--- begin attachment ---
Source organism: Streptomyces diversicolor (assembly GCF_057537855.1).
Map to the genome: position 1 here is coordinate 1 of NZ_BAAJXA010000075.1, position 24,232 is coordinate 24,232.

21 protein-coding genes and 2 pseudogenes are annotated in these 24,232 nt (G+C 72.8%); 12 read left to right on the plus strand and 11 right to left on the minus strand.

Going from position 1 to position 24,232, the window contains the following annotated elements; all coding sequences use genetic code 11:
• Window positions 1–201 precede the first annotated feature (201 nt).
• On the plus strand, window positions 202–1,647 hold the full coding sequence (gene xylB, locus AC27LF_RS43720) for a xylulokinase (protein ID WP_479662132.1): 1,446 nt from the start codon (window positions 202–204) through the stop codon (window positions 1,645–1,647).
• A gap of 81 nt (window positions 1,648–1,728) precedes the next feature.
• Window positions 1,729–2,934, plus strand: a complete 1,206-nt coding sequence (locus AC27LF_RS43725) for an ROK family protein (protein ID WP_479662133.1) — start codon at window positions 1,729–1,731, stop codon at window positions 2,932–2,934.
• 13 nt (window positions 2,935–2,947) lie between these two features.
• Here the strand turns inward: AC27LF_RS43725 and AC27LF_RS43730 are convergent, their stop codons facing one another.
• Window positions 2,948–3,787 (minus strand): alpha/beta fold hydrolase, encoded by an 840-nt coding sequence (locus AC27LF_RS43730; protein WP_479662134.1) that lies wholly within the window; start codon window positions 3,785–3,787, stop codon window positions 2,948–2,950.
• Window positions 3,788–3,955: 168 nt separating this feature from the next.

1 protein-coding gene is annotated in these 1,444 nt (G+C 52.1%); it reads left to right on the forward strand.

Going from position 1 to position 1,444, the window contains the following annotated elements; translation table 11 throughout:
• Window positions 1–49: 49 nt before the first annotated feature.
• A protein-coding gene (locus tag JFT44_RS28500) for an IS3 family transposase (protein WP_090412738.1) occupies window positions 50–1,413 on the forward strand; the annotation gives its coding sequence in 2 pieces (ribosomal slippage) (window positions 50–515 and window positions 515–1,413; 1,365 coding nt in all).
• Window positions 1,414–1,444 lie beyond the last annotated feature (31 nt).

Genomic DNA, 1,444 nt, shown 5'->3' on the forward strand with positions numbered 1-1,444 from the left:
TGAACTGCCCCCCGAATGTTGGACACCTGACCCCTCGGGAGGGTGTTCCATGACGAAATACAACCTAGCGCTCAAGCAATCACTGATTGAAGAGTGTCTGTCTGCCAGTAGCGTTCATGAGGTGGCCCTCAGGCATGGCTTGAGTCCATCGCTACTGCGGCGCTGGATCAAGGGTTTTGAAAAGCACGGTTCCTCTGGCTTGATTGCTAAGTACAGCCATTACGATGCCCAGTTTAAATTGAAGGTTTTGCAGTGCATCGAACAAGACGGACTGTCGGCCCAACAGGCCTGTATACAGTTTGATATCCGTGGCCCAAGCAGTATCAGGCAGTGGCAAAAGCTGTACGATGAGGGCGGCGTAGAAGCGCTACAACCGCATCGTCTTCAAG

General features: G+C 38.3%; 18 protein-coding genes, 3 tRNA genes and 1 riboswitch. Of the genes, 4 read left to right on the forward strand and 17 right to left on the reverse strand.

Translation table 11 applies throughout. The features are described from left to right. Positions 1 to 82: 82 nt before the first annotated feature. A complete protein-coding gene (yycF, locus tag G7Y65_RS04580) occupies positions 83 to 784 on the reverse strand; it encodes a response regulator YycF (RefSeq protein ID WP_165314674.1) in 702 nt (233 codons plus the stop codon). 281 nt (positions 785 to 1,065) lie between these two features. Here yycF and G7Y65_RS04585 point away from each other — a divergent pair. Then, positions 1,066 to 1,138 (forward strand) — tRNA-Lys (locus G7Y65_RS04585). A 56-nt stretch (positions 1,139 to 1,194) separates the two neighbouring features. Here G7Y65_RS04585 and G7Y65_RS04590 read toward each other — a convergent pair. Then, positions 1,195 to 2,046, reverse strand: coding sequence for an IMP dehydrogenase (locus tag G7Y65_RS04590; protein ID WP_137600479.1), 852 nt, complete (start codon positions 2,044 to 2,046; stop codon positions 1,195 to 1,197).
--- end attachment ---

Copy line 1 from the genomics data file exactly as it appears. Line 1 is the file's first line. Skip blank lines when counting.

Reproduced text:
Source organism: Streptomyces diversicolor (assembly GCF_057537855.1).